Devante Valéreo was raised in a dusty Spanish village on the Balearic Sea. He fondly recalled going to the bullfights with his father, an ex-picador, and credited those early experiences with inspiring his most popular novella, Bull’s Blood. The book’s lurid tale of seduction garnered obscenity charges against the author. Though the charges were rejected by the court, a ban on the sale of his works persisted for a number of years.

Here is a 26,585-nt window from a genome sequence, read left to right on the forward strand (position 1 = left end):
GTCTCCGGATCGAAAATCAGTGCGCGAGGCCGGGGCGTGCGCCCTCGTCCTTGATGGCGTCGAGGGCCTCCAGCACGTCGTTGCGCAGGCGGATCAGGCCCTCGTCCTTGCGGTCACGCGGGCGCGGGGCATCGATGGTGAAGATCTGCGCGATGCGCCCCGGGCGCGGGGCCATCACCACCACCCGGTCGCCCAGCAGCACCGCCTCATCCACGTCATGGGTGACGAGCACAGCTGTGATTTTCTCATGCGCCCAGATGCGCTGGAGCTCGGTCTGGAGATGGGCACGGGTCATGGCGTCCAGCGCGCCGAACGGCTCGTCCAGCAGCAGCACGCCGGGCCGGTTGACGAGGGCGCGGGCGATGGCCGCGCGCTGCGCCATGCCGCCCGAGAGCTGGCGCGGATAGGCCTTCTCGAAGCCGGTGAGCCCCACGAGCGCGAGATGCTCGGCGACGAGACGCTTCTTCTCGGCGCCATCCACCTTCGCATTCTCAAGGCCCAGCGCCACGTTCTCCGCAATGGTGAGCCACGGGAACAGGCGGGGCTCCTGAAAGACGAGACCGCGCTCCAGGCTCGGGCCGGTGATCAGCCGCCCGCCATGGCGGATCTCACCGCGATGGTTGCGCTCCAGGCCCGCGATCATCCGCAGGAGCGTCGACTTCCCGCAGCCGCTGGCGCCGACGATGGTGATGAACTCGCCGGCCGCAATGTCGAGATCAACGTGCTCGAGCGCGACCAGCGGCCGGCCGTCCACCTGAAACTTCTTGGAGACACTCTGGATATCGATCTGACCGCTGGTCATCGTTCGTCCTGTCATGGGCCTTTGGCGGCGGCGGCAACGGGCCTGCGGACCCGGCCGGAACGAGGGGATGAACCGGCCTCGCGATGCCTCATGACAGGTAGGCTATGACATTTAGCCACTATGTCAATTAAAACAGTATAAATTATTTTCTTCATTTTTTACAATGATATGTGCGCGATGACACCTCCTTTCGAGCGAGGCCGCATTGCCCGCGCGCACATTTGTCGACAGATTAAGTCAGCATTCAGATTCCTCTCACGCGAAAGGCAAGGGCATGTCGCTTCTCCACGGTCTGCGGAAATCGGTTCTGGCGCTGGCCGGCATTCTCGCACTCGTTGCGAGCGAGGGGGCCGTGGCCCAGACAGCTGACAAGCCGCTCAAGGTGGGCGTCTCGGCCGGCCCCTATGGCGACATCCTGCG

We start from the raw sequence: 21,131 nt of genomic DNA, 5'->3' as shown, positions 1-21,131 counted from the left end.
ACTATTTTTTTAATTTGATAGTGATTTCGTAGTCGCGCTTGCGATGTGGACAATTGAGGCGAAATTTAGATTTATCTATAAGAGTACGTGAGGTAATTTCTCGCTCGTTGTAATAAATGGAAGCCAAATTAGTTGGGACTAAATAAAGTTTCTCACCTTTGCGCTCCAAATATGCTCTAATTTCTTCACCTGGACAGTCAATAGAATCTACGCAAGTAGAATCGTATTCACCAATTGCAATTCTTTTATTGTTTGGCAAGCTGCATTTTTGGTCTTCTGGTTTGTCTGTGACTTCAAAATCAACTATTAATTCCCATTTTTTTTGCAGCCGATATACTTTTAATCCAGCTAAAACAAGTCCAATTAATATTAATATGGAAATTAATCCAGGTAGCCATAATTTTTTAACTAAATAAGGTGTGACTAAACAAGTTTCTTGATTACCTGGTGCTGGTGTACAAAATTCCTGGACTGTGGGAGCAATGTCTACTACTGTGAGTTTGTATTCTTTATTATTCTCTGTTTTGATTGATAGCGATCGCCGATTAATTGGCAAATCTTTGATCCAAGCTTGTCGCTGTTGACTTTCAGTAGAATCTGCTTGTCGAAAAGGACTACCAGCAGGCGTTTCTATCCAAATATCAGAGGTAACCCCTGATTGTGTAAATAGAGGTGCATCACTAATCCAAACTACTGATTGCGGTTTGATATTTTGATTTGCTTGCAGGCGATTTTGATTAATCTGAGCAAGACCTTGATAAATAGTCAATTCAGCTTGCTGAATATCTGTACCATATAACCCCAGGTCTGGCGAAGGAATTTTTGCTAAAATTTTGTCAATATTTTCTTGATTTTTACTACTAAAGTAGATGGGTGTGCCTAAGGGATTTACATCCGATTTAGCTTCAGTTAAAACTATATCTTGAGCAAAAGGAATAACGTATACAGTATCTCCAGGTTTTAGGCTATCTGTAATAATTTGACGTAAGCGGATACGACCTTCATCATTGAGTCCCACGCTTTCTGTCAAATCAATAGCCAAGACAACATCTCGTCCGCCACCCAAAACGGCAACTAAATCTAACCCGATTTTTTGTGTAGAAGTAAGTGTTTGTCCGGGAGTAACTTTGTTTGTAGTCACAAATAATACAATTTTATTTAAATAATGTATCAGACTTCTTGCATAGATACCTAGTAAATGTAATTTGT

A fixture in Barcelona, smoking cigarillos and writing in the cafés and bars into the night, Valéreo disappeared as a fugitive in 1967 after a highly publicized bar scuffle with American sailors, one of whom later died from his injuries. “A man who has killed,” he wrote in Bull’s Blood, “is a man who knows passion.”
NOTES: Patchouli, Rose, Costus Root, Tobacco, Black Musk & Bull’s Blood
“A man who has killed is a man who knows passion.”